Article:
INSTRUCTIONS TO JURY
(a) Submission of Proposed Jury Instructions. In the case of a jury trial, written proposed jury instructions and any request for special interrogatories and special verdict forms must be prepared and filed by counsel at least fourteen (14) days prior to the date of trial, but the Court may, in its discretion, receive additional requests during the course of the trial.
Counsel must file proposed instructions and requests for special interrogatories and/or special verdict forms with the Clerk of Court. Each proposed instruction, request for special interrogatory, and/or special verdict must be numbered, must indicate the identity of the party presenting the same, and must contain citations of authority. Individual instructions must embrace one subject only, and the principle of law so embraced in any request for instruction must not be repeated on subsequent requests. The Court may require that proposed jury instructions, requests for special interrogatories, and/or special verdict forms should also be submitted in electronic format for use by the Court.
(b) Objections to Requested Instructions. Requested instructions, together with any requests for special interrogatories and/or special verdicts, must be served upon the adverse party. The adverse party must, at least one (1) day prior to trial, specify objections to any of said instructions. Any objection must identify the instructions objected to by number, and specify distinctly the matter to which said adverse party objects. Objections must be accompanied by citations of authority in support thereof.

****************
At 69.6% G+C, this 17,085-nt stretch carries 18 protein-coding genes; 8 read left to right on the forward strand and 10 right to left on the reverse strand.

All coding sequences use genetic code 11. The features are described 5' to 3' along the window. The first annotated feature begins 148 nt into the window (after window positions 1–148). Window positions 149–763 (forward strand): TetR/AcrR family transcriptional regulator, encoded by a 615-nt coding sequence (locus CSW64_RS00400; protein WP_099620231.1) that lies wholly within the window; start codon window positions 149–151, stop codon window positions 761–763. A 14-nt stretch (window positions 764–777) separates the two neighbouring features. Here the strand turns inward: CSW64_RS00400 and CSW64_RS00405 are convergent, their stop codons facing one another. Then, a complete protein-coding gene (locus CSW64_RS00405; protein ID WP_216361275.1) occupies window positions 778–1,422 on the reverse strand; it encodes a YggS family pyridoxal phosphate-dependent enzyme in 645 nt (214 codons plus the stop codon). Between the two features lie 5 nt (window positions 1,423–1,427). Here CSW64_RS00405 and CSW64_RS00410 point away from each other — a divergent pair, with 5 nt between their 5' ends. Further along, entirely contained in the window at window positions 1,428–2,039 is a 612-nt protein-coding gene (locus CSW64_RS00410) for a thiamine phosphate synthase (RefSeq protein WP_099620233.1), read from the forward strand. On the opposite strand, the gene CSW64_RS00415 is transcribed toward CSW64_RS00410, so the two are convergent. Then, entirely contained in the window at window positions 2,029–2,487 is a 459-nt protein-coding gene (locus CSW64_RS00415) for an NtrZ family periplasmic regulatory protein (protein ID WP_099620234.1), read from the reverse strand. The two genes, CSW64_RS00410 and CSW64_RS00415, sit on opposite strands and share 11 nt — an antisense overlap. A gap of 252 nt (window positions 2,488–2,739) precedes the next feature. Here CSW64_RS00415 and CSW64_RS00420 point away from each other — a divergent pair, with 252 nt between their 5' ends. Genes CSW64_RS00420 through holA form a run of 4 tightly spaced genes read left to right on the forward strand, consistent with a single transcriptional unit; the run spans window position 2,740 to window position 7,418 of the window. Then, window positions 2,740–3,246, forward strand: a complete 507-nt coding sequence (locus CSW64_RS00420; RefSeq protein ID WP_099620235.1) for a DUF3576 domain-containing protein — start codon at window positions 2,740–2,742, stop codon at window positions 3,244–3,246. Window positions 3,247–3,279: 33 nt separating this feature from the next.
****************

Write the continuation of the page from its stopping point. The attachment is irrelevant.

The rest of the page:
(c) Objections to the Instructions Given by the Court. The trial judge must fix the time, place, and procedure for making objections to the judge’s charge to the jury. Objections must be made outside the presence of the jury and must be reported by the Court reporter in the transcript.
(d) Instructions to the Jury. The jury must be instructed by the Court, as provided in Federal Rule of Civil Procedure 51 either before or after arguments by counsel, or both, at the Court’s election. The final jury instructions, as given by the Court, must be docketed and become a part of the permanent case file.